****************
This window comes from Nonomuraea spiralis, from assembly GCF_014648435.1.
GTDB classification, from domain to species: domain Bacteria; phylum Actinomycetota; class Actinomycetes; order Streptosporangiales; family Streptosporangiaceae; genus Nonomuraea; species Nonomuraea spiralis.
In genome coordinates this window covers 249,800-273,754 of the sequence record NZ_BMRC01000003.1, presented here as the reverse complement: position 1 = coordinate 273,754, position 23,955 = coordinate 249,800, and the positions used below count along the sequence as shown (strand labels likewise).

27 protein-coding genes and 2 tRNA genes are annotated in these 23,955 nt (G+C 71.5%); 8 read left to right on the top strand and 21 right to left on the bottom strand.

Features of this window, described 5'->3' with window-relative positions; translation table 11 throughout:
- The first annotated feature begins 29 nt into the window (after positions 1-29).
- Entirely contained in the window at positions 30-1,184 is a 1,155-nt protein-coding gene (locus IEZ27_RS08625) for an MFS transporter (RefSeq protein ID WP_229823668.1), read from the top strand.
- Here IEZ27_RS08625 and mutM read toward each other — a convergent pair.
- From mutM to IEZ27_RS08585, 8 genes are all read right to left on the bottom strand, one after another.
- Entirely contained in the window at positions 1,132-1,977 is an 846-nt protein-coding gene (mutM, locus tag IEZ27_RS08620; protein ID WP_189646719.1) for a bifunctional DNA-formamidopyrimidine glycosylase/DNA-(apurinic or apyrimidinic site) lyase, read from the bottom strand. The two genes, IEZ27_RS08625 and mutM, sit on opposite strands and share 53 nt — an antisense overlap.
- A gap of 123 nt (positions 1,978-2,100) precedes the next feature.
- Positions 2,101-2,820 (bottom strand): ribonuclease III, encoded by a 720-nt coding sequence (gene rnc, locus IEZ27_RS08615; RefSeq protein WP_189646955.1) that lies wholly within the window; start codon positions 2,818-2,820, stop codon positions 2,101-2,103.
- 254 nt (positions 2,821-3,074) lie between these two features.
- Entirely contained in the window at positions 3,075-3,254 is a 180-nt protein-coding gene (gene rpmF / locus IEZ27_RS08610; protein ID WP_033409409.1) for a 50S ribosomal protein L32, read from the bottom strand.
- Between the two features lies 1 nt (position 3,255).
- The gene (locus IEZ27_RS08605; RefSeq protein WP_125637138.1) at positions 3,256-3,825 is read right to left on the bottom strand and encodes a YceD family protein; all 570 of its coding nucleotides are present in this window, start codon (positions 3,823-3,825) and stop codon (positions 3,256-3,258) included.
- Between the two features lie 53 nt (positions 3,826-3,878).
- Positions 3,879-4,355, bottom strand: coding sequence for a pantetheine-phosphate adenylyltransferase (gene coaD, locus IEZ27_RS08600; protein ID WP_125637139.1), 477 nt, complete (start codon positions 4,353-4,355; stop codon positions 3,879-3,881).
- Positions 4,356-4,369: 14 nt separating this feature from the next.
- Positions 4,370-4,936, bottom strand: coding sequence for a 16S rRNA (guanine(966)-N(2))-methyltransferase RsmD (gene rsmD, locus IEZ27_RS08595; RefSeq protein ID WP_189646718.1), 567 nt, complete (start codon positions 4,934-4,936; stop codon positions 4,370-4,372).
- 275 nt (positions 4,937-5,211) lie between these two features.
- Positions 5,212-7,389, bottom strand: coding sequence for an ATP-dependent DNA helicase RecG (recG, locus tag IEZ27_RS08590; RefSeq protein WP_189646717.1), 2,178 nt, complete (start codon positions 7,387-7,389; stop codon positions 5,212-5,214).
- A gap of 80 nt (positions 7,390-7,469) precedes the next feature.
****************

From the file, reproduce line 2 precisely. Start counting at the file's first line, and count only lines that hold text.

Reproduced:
GTDB classification, from domain to species: domain Bacteria; phylum Actinomycetota; class Actinomycetes; order Streptosporangiales; family Streptosporangiaceae; genus Nonomuraea; species Nonomuraea spiralis.